Embracing Joy 🦋

Joy has been the subject of God’s lessons all week, so I wasn’t surprised that the service at The River of Life this morning was about just that.

I’ve been reading “Daring Greatly” this week and was taken aback by the notion of foreboding joy being a common shield against vulnerability.

Brene Brown describes her findings in Chapter 4.

“…having spent several years studying what it means to feel joyful, I’d argue that joy is probably the most difficult emotion to really feel. Why? Because when we lose the ability or willingness to be vulnerable, joy becomes something we approach with deep foreboding. This shift from our younger self’s greeting of joy with unalloyed delight happens slowly and outside of our awareness.”

I completely connected to the notion of foreboding joy as she described her own experiences and the experiences of the people she interviewed. When something wonderful happens or all is going very well, I begin to think something bad is getting ready to happen. It’s a ridiculous notion, but I was clearly guilty of putting up the foreboding joy shield to protect myself from vulnerability.

The good news is that hearing her describe her struggles helped me see my struggles in a new light. She goes on to give hope to those of us who are guilty of worrying that the other shoe is about to drop.

“Once we make the connection between vulnerability and joy, the answer is pretty straightforward: We’re trying to beat vulnerability to the punch. We don’t want to be blindsided by hurt. We don’t want to be caught off-guard, so we literally practice being devastated or never move from self-elected disappointment.”

She goes on to say that our culture assists in the doom and gloom scenarios we rehearse. Awareness is the first step to change, so I was overjoyed this morning as I sat by the river and had a sweet talk with God about my foreboding joy shield.

He has always known about it, and He and I both know it’s forged in fear. We both know that fear doesn’t feed on the vulnerable; it feeds on those who think they need a shield. It was freeing to let the river sweep away my shield this morning as I thanked God for lessons learned.

Brene Brown says, “While I was initially taken aback by the relationship between joy and vulnerability, it now makes perfect sense to me, and I can see why gratitude would be the antidote to foreboding joy.”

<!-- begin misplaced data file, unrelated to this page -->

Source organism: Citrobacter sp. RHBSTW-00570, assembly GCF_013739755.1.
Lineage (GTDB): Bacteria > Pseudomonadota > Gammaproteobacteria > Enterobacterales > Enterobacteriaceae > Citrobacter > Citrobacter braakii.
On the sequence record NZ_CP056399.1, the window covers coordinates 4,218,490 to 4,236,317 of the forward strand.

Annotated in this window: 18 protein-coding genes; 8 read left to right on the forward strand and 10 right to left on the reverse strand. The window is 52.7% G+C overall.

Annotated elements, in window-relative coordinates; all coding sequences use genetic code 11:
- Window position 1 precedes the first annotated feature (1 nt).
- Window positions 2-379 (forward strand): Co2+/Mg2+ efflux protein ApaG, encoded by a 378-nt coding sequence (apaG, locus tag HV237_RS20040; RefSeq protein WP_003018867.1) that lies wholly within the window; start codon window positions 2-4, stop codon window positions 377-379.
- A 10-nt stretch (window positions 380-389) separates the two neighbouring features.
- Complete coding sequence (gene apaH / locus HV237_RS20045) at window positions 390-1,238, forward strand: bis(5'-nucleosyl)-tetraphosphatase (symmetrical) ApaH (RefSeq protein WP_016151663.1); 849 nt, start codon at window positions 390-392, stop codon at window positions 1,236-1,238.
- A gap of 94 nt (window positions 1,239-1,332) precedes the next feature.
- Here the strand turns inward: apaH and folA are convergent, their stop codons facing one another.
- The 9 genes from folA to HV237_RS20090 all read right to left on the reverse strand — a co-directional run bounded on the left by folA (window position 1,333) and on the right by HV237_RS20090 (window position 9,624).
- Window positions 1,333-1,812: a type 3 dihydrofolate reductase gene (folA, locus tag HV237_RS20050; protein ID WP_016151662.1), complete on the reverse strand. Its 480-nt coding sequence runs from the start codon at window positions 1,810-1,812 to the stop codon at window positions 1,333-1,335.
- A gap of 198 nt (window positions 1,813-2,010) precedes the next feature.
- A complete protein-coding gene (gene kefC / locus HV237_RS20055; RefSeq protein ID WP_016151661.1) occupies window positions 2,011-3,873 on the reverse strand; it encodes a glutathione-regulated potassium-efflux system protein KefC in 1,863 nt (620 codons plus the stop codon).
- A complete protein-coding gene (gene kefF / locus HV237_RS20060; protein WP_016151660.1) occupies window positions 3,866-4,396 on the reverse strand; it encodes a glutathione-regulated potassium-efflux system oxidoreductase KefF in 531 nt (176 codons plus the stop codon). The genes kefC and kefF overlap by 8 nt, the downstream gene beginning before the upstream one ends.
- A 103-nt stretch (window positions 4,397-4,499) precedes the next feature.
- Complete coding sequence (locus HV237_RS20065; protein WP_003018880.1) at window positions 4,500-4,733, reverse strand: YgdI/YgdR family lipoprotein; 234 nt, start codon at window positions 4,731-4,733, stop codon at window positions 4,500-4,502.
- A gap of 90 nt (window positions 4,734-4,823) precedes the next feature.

So do I! I plan to practice gratitude and embrace all the joy that comes into my life 🦋

Joy on the River 8-26-18

Cloudy Lessons

Clouds have fascinated me for as long as I can remember. As a daydreamer, I often look up at the sky and imagine all sorts of creatures and objects forming in them. I especially love to watch sunsets. I’m not sure what images you will see in the view from my little porch, but I’m sure they will not be the same as the ones I see. I love that about clouds, and I love that about people.

We see ourselves and others in various ways depending upon the circumstances in our lives and in theirs. Like clouds, people can be stormy, calm, or playful. Love allows us to see others in all phases of their lives and love them all the more 💜

I see faces, angels, hearts, clouds, eagles, and even a little wolf in the images below. They are all the same view from my porch in the evening, but all are very different. I hope you will take a moment out of your busy day and let clouds carry your imagination away. It really is good for the soul 🦋

Purity

“Create in me a clean heart, O God.
    Renew a loyal spirit within me.” (NLT)

When King David prayed this prayer in Psalm 51:10, he was asking God to help him get back on the right path. I love his supplication because it comes from a repentant heart. To me, that is the highest level of purity we humans can achieve. King David was not a perfect or a pure man, but he was a man after God’s own heart who wanted to be near his dear Lord.

Christ was pure in every sense of the word, the ultimate unblemished Lamb suitable for the proper sacrifice to God, the Father. We can stumble along the path Christ lays before us, but we will not achieve true purity until we are with Him in heaven.

Until then, God asks us to have the courage to walk along the path His Son walked. I like to think it is like taking the first step on a snow covered road. I hate to be the first to trod on the purity of that path, but I remember what is underneath the white covering and step out.

Like a beautiful snow covered path, Christ’s sacrifice covers the ugliness of our hearts with a purity only He can achieve. Unlike the snow, Christ’s covering is permanent. He wants us to trust Him and walk bravely in the same places we have always lived but with a light heart knowing our paths are covered with His Holy Spirit’s presence.

There’s nothing more fun that being the first one out on a snowy morning and frolicking with abandon in newly fallen snow. The animals usually beat us to the path, but sometimes, we get to experience the world in the light of the sweet purity of a winter wonderland. If we tune our hearts to God’s sweet presence each morning, we can get an even greater sense of wonder without the cold 🙂

Longing…..

Three years ago I had the privilege of watching the release of seven sea turtles on Topsail Island, North Carolina. The turtles varied in size, but their longing to get back to the sea was the same. I don’t remember the names of all of the turtles or what circumstances caused their journeys to be interrupted, but I do remember the last, and least, turtle because he was close enough for me to see the deep yearning in his eyes. I’m thankful for the image I was able to capture because it serves as a reminder of that miraculous moment.

Leonardo was the smallest turtle, and his flippers began flapping vigorously the moment he spotted the ocean. They did not stop beating until he was placed into the water. He was revving up his engine for a fast getaway and wanted to hit the ocean swimming. As I watched his handler trying to hold on to him, I understood the necessity of the restraints around the larger turtles. They needed four adults to carry them to the water. I’m sure ten strong men would not have been able to hold the largest turtle if his giant flippers were free to flap like little Leonardo’s.